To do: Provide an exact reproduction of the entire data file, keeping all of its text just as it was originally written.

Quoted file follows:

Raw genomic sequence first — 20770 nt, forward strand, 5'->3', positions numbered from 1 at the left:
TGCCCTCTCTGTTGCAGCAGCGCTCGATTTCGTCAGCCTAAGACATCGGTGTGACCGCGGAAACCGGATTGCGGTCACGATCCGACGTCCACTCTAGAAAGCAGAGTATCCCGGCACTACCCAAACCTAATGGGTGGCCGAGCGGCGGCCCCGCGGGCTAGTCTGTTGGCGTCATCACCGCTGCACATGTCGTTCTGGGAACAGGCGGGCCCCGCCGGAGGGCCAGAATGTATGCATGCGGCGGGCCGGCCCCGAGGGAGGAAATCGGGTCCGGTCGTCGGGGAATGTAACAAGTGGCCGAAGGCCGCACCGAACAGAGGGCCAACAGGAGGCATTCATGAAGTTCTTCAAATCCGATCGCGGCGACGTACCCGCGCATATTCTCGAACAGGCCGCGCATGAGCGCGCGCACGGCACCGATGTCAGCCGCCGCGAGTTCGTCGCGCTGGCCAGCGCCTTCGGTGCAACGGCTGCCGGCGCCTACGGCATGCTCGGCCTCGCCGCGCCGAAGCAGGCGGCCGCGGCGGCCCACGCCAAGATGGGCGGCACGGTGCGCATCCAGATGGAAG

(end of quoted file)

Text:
Raw genomic sequence first — 20770 nt, forward strand, 5'->3', positions numbered from 1 at the left:
TGCCCTCTCTGTTGCAGCAGCGCTCGATTTCGTCAGCCTAAGACATCGGTGTGACCGCGGAAACCGGATTGCGGTCACGATCCGACGTCCACTCTAGAAAGCAGAGTATCCCGGCACTACCCAAACCTAATGGGTGGCCGAGCGGCGGCCCCGCGGGCTAGTCTGTTGGCGTCATCACCGCTGCACATGTCGTTCTGGGAACAGGCGGGCCCCGCCGGAGGGCCAGAATGTATGCATGCGGCGGGCCGGCCCCGAGGGAGGAAATCGGGTCCGGTCGTCGGGGAATGTAACAAGTGGCCGAAGGCCGCACCGAACAGAGGGCCAACAGGAGGCATTCATGAAGTTCTTCAAATCCGATCGCGGCGACGTACCCGCGCATATTCTCGAACAGGCCGCGCATGAGCGCGCGCACGGCACCGATGTCAGCCGCCGCGAGTTCGTCGCGCTGGCCAGCGCCTTCGGTGCAACGGCTGCCGGCGCCTACGGCATGCTCGGCCTCGCCGCGCCGAAGCAGGCGGCCGCGGCGGCCCACGCCAAGATGGGCGGCACGGTGCGCATCCAGATGGAAG